‘Honey Bee Queen’ of Punjab Sangeeta Deol dies at 66

Despite being a marginal farmer, Sangeeta Deol was the pioneer of diversified farming, from bee keeping to dairy farming to vermi-compost

Written by Anju Agnihotri Chaba | Jalandhar | Published: September 20, 2017 1:03:37 am
“Honey Bee Queen”, Sangeeta Deol “Honey Bee Queen”, Sangeeta Deol death, Sangeeta Deol Punjab, Dhanal Kalan village Punjab, Punjab Agriculture University (PAU), extraction of honey, honeybees, farmer suicides, Punjab news, Indian Express News Sangeeta Deol at her farm at Dhanal village near Jalandhar.

Polio-stricken since her childhood, Sangeeta Deol (66), known as “Honey Bee Queen”, died Monday evening at her home in Dhanal Kalan village of Jalandhar district. Deol had been suffering from acute diabetes and kidney problem for some time, said her elder son Prithpal Singh. “We cremated her at our farm today. We want her remains in our field so that her soul always guides us in farming,” he said.

With just one hectare of land, Deol worked innovative ways in bee-keeping, dairy farming and vermi-compost for which she got several honours from the Punjab government, including farmer of year award in 1999. Till her death, she trained young entrepreneurs in these fields for free. The “honey extracting machine’ introduced by her was much appreciated by scientists from Punjab Agriculture University (PAU) and was a great help for the small bee keepers, experts from PAU said, adding that she even marketed her honey herself.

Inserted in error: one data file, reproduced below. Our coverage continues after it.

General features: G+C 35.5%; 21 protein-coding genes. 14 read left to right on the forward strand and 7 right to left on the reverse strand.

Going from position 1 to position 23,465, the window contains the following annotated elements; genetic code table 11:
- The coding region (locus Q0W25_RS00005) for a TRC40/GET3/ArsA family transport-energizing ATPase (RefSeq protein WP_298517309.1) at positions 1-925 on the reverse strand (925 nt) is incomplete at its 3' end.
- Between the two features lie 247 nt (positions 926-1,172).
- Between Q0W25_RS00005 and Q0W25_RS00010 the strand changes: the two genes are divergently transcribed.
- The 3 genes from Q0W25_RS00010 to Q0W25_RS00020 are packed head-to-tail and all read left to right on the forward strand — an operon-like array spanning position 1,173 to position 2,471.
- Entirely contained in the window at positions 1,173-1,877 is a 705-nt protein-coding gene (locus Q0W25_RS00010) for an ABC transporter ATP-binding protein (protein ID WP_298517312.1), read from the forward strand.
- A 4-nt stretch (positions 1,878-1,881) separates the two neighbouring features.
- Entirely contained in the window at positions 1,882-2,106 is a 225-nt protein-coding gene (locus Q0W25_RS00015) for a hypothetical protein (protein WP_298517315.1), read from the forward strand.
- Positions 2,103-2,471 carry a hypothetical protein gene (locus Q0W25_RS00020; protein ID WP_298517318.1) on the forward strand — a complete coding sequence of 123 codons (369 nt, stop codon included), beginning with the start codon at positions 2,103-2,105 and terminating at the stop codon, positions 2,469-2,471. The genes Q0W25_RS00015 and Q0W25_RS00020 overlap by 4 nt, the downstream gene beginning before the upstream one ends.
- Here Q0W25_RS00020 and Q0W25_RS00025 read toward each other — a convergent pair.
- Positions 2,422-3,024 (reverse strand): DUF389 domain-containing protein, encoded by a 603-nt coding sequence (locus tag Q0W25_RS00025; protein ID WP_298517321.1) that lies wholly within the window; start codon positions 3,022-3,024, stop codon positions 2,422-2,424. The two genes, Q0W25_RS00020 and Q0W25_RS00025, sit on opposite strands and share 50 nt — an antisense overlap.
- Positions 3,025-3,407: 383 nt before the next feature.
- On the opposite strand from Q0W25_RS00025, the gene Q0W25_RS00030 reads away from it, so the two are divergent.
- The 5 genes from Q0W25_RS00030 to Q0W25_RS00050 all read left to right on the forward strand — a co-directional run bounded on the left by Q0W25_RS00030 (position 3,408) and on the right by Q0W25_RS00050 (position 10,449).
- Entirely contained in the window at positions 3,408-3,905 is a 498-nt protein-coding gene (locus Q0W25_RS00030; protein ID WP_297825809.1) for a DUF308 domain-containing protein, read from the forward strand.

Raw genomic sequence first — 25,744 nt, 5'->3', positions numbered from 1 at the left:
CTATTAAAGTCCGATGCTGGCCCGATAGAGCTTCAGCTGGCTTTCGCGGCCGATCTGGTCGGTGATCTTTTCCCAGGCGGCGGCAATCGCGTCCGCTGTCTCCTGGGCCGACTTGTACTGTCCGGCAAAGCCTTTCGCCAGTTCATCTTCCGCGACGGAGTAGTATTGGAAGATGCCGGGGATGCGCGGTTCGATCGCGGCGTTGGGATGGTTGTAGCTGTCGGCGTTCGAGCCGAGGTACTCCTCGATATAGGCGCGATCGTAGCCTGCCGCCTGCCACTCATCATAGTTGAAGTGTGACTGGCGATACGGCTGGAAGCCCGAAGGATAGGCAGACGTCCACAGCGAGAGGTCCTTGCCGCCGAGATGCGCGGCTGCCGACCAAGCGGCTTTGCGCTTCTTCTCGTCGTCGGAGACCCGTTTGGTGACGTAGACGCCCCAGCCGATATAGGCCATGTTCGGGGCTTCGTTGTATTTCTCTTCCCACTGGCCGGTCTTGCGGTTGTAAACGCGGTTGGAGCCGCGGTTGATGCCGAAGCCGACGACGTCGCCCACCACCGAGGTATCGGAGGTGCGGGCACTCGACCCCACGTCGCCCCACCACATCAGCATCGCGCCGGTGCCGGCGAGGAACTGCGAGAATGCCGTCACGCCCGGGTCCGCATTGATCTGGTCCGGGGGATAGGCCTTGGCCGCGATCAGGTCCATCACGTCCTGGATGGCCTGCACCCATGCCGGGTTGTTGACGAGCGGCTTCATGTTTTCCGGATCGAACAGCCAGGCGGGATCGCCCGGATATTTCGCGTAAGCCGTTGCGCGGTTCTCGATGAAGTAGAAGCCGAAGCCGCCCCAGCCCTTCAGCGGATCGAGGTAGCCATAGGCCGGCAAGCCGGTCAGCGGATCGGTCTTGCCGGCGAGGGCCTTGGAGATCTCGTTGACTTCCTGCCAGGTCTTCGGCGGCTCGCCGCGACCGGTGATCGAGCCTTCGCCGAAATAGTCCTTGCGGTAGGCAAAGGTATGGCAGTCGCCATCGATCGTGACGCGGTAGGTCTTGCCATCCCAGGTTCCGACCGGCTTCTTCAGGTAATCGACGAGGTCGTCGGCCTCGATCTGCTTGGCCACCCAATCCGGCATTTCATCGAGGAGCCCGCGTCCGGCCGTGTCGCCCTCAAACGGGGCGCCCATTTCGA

Punjab Kisan Club had also honoured her for diversification techniques in farming. “She was the first woman farmer of the region who taught how even marginal farmers can increase their income by adopting bee-keeping, mushroom growing and by making vermi-compost,” said Dr Naresh Gulati, Agriculture Block Development Officer in Jalandhar. Deol’s husband Inderjit Singh said she started diversification in farming in times when hardly anyone in Punjab even thought about it.

Only recently, Deol had said that to check the suicides among farmers, women should come forward with innovative ideas in farming to support their families. Currently, her family owns 1200 boxes of honey bee.

In the last years of her life, Deol, who was a special invitee to a meeting of state’s progressive farmers in 2012 in Chandigarh, was struggling to get a “water motor” connection, for which she was assured by former CM Parkash Singh Badal. Four years later, during a Sangat Darshan in 2016 at Uggi village in Jalandhar, she went to remind him about his promise. The connection is still pending.

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